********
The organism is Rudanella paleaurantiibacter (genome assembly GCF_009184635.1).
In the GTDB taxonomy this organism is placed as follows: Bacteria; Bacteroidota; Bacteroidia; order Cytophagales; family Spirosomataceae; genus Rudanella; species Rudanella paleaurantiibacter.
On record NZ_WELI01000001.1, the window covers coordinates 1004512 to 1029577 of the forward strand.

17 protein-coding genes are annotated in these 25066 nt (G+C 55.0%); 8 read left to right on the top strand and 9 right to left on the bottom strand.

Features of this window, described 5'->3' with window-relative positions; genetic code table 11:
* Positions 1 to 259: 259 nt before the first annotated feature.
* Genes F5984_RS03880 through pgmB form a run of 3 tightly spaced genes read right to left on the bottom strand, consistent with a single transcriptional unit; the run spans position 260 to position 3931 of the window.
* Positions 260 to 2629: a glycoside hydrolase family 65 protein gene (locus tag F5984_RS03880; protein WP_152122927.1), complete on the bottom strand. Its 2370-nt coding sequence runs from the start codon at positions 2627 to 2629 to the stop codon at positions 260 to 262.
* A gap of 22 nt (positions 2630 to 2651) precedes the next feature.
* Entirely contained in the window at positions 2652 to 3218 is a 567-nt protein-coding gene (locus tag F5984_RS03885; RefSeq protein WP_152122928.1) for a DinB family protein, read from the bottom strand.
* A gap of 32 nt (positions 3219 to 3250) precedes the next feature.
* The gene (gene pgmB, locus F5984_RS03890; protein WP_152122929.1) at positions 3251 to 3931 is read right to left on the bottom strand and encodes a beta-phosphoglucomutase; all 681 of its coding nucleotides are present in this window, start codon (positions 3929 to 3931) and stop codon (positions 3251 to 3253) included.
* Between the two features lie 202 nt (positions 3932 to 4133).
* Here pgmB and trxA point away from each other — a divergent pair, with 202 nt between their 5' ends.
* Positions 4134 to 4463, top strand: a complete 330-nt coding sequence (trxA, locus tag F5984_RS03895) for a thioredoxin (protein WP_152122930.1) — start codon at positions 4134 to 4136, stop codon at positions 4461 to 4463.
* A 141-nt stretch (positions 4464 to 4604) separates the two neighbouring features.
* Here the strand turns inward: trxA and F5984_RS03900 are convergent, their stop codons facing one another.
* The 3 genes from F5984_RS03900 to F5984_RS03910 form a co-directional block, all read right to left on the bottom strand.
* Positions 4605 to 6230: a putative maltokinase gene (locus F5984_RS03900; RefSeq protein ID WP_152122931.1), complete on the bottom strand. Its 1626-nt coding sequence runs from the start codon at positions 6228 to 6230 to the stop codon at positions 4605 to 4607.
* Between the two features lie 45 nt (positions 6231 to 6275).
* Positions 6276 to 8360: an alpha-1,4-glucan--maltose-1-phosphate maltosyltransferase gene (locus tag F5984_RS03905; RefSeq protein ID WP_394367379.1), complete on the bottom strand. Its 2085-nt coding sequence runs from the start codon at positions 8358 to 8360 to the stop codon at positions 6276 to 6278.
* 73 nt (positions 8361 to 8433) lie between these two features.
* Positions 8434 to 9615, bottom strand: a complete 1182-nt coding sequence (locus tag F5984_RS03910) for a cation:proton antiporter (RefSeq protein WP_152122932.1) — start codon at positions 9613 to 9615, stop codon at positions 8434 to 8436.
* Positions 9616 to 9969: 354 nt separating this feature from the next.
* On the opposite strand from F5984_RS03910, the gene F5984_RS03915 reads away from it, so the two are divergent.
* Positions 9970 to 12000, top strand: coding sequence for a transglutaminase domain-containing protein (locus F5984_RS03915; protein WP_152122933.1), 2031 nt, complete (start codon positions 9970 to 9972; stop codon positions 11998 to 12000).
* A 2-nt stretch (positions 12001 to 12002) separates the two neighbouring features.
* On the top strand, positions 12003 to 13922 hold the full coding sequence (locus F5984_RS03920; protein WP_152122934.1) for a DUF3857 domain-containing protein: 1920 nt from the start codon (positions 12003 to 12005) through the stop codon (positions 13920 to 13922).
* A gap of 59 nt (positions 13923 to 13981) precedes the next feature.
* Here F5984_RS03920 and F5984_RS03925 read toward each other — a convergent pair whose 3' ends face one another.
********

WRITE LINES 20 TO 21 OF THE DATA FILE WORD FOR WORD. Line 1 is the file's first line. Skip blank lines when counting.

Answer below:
* Between the two features lie 45 nt (positions 6231 to 6275).
* Positions 6276 to 8360: an alpha-1,4-glucan--maltose-1-phosphate maltosyltransferase gene (locus tag F5984_RS03905; RefSeq protein ID WP_394367379.1), complete on the bottom strand. Its 2085-nt coding sequence runs from the start codon at positions 8358 to 8360 to the stop codon at positions 6276 to 6278.